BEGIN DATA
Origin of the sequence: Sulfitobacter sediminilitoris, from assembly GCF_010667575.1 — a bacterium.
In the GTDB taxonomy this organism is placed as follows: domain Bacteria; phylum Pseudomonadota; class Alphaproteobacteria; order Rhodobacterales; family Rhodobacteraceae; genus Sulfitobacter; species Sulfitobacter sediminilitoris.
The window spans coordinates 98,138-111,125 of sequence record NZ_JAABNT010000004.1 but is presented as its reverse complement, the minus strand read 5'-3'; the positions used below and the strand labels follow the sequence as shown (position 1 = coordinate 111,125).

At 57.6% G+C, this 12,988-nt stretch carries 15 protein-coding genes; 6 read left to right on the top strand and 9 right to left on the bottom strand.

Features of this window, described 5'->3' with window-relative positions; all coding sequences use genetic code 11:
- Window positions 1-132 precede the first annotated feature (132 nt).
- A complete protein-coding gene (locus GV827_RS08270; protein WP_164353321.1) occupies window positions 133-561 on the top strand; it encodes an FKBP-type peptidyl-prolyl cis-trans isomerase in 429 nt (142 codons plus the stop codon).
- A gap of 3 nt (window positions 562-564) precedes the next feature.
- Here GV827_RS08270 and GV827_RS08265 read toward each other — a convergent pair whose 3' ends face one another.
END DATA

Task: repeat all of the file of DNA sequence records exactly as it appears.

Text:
Origin of the sequence: Sulfitobacter sediminilitoris, from assembly GCF_010667575.1 — a bacterium.
In the GTDB taxonomy this organism is placed as follows: domain Bacteria; phylum Pseudomonadota; class Alphaproteobacteria; order Rhodobacterales; family Rhodobacteraceae; genus Sulfitobacter; species Sulfitobacter sediminilitoris.
The window spans coordinates 98,138-111,125 of sequence record NZ_JAABNT010000004.1 but is presented as its reverse complement, the minus strand read 5'-3'; the positions used below and the strand labels follow the sequence as shown (position 1 = coordinate 111,125).

At 57.6% G+C, this 12,988-nt stretch carries 15 protein-coding genes; 6 read left to right on the top strand and 9 right to left on the bottom strand.

Features of this window, described 5'->3' with window-relative positions; all coding sequences use genetic code 11:
- Window positions 1-132 precede the first annotated feature (132 nt).
- A complete protein-coding gene (locus GV827_RS08270; protein WP_164353321.1) occupies window positions 133-561 on the top strand; it encodes an FKBP-type peptidyl-prolyl cis-trans isomerase in 429 nt (142 codons plus the stop codon).
- A gap of 3 nt (window positions 562-564) precedes the next feature.
- Here GV827_RS08270 and GV827_RS08265 read toward each other — a convergent pair whose 3' ends face one another.